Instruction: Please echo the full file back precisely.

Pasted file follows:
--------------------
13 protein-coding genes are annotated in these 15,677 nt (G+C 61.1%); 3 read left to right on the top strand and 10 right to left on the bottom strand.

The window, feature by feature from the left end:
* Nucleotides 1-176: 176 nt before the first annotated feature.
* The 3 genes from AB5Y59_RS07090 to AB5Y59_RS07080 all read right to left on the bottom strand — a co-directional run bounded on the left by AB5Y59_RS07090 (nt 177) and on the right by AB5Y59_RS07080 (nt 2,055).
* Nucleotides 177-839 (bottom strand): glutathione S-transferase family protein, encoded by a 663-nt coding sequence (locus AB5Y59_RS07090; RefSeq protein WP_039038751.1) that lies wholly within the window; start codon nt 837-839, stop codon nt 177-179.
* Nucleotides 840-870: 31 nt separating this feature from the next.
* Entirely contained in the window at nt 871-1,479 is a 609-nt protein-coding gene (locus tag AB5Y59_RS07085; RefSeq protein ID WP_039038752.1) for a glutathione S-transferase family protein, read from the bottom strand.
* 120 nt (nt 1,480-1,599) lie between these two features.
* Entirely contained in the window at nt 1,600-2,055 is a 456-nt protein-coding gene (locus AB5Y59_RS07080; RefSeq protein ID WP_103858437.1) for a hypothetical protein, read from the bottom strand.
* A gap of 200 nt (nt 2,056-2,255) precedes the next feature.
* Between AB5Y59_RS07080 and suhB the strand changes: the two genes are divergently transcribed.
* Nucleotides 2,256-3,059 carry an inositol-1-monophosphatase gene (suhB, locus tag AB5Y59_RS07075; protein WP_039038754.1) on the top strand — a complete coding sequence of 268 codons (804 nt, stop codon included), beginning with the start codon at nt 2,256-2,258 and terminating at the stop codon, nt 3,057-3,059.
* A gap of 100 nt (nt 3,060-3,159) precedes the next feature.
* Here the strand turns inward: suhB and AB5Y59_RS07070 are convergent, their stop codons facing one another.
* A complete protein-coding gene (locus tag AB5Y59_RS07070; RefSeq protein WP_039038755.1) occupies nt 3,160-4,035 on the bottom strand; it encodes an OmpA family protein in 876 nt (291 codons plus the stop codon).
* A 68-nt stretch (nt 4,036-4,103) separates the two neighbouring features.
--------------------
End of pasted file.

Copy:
13 protein-coding genes are annotated in these 15,677 nt (G+C 61.1%); 3 read left to right on the top strand and 10 right to left on the bottom strand.

The window, feature by feature from the left end:
* Nucleotides 1-176: 176 nt before the first annotated feature.
* The 3 genes from AB5Y59_RS07090 to AB5Y59_RS07080 all read right to left on the bottom strand — a co-directional run bounded on the left by AB5Y59_RS07090 (nt 177) and on the right by AB5Y59_RS07080 (nt 2,055).
* Nucleotides 177-839 (bottom strand): glutathione S-transferase family protein, encoded by a 663-nt coding sequence (locus AB5Y59_RS07090; RefSeq protein WP_039038751.1) that lies wholly within the window; start codon nt 837-839, stop codon nt 177-179.
* Nucleotides 840-870: 31 nt separating this feature from the next.
* Entirely contained in the window at nt 871-1,479 is a 609-nt protein-coding gene (locus tag AB5Y59_RS07085; RefSeq protein ID WP_039038752.1) for a glutathione S-transferase family protein, read from the bottom strand.
* 120 nt (nt 1,480-1,599) lie between these two features.
* Entirely contained in the window at nt 1,600-2,055 is a 456-nt protein-coding gene (locus AB5Y59_RS07080; RefSeq protein ID WP_103858437.1) for a hypothetical protein, read from the bottom strand.
* A gap of 200 nt (nt 2,056-2,255) precedes the next feature.
* Between AB5Y59_RS07080 and suhB the strand changes: the two genes are divergently transcribed.
* Nucleotides 2,256-3,059 carry an inositol-1-monophosphatase gene (suhB, locus tag AB5Y59_RS07075; protein WP_039038754.1) on the top strand — a complete coding sequence of 268 codons (804 nt, stop codon included), beginning with the start codon at nt 2,256-2,258 and terminating at the stop codon, nt 3,057-3,059.
* A gap of 100 nt (nt 3,060-3,159) precedes the next feature.
* Here the strand turns inward: suhB and AB5Y59_RS07070 are convergent, their stop codons facing one another.
* A complete protein-coding gene (locus tag AB5Y59_RS07070; RefSeq protein WP_039038755.1) occupies nt 3,160-4,035 on the bottom strand; it encodes an OmpA family protein in 876 nt (291 codons plus the stop codon).
* A 68-nt stretch (nt 4,036-4,103) separates the two neighbouring features.